Religion, Gender, Industry

CfP: a conference in Shropshire, June 2009

Religion, Gender, Industry: Exploring Church and Methodism in a Local Setting
16-18 June 2009
Madeley and Ironbridge, Shropshire
This international conference and complementary research programme is a joint project between:
Manchester Wesley Research Centre
The Oxford Centre for Methodism and Church History
in co-operation with the Ironbridge Institute

This conference aims to attract both a general and specialist audience, and its success will depend greatly on both the range of interests as well as new and established scholars present.

It will bring together authorities in the areas of church history (Methodist, Anglican and other), theology and gender studies, with social and industrial historians as well as local historians from Shropshire. More generally, the wider significance of the people and events of this area will appeal to scholars from associated fields.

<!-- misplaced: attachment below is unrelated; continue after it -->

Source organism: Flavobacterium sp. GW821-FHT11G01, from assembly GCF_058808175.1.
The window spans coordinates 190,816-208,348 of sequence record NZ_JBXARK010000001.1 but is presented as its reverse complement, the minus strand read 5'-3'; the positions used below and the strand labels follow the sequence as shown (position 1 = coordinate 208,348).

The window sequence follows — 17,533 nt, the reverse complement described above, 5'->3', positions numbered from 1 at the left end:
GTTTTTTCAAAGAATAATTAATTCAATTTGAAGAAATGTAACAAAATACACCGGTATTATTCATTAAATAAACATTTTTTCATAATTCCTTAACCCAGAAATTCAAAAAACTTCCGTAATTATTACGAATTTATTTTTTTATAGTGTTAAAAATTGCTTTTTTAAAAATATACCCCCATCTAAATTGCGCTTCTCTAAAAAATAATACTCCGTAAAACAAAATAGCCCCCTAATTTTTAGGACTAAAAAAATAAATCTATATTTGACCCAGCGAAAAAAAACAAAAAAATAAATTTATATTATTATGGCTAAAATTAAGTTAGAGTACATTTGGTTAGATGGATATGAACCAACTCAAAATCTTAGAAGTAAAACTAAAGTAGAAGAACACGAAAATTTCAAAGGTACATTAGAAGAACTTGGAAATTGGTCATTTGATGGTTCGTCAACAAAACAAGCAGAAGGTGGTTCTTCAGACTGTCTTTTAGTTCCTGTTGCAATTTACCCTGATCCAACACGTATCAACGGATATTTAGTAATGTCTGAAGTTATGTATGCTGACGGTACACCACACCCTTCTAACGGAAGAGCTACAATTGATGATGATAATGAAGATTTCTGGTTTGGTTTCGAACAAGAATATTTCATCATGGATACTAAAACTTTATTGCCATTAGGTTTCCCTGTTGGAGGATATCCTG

Madeley parish in Shropshire was at the heart of the early ‘industrial revolution’ around Coalbrookdale. Its Vicar between 1760-1785 was the Revd. John Fletcher, best known as an associate of the Wesleys, but with wider evangelical links. His widow, Mrs Mary Fletcher, continued to minister in the parish until her death in 1815, a rare example of female ministry.

Aims and outcomes

  • Fostering inter-disciplinarity between established and new scholars as well as others (such as local historians) engaged in sectors of religious, social and industrial history, gender studies and theology
  • Published papers from the conference
  • Website with blog for continuing discussion

The subject– In the eighteenth century Madeley [Church of England] parish in Shropshire included Coalbrookdale, the 'cradle of the industrial revolution', and Ironbridge, wherein the world's first iron bridge was built. The parish was the setting for a succession of evangelical ministries by the Revd John Fletcher, his wife Mary (both associates of the Wesleys), her adopted daughter Sally Lawrence and her successor Mary Tooth, between 1760-1840. Madeley became the most notable instance of Methodism remaining within the Church of England, and was also remarkable for becoming a female-dominated parish ministry. Through examining this specific historic microcosm the conference will engage particularly with the following general areas:

  • Methodism’s roots and growth in relation to the Church of England
  • Religion and gender in eighteenth century Britain
  • Religion and emerging industrial society